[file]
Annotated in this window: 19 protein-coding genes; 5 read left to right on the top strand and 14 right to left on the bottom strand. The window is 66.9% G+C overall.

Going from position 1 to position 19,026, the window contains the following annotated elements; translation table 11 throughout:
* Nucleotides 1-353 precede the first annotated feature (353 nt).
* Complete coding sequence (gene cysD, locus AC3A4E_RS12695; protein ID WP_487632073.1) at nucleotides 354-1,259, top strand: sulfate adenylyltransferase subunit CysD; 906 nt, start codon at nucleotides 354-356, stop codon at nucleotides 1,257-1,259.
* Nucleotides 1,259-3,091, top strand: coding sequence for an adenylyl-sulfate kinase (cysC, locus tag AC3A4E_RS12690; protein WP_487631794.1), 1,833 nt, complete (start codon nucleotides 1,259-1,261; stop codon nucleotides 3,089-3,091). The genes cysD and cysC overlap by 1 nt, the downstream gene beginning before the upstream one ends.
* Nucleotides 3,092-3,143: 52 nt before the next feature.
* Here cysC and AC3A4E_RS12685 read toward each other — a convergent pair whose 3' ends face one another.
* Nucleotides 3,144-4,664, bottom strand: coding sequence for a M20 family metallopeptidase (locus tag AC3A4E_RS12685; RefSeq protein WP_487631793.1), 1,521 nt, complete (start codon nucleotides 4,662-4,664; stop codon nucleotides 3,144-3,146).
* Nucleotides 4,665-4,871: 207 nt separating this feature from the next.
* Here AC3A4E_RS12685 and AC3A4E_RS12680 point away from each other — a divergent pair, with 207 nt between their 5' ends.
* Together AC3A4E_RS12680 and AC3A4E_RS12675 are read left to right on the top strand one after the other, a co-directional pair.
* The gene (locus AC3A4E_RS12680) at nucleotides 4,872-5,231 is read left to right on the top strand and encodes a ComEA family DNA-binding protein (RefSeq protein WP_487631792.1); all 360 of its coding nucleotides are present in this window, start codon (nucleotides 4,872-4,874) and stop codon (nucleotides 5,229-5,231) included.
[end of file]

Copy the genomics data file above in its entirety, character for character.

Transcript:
Annotated in this window: 19 protein-coding genes; 5 read left to right on the top strand and 14 right to left on the bottom strand. The window is 66.9% G+C overall.

Going from position 1 to position 19,026, the window contains the following annotated elements; translation table 11 throughout:
* Nucleotides 1-353 precede the first annotated feature (353 nt).
* Complete coding sequence (gene cysD, locus AC3A4E_RS12695; protein ID WP_487632073.1) at nucleotides 354-1,259, top strand: sulfate adenylyltransferase subunit CysD; 906 nt, start codon at nucleotides 354-356, stop codon at nucleotides 1,257-1,259.
* Nucleotides 1,259-3,091, top strand: coding sequence for an adenylyl-sulfate kinase (cysC, locus tag AC3A4E_RS12690; protein WP_487631794.1), 1,833 nt, complete (start codon nucleotides 1,259-1,261; stop codon nucleotides 3,089-3,091). The genes cysD and cysC overlap by 1 nt, the downstream gene beginning before the upstream one ends.
* Nucleotides 3,092-3,143: 52 nt before the next feature.
* Here cysC and AC3A4E_RS12685 read toward each other — a convergent pair whose 3' ends face one another.
* Nucleotides 3,144-4,664, bottom strand: coding sequence for a M20 family metallopeptidase (locus tag AC3A4E_RS12685; RefSeq protein WP_487631793.1), 1,521 nt, complete (start codon nucleotides 4,662-4,664; stop codon nucleotides 3,144-3,146).
* Nucleotides 4,665-4,871: 207 nt separating this feature from the next.
* Here AC3A4E_RS12685 and AC3A4E_RS12680 point away from each other — a divergent pair, with 207 nt between their 5' ends.
* Together AC3A4E_RS12680 and AC3A4E_RS12675 are read left to right on the top strand one after the other, a co-directional pair.
* The gene (locus AC3A4E_RS12680) at nucleotides 4,872-5,231 is read left to right on the top strand and encodes a ComEA family DNA-binding protein (RefSeq protein WP_487631792.1); all 360 of its coding nucleotides are present in this window, start codon (nucleotides 4,872-4,874) and stop codon (nucleotides 5,229-5,231) included.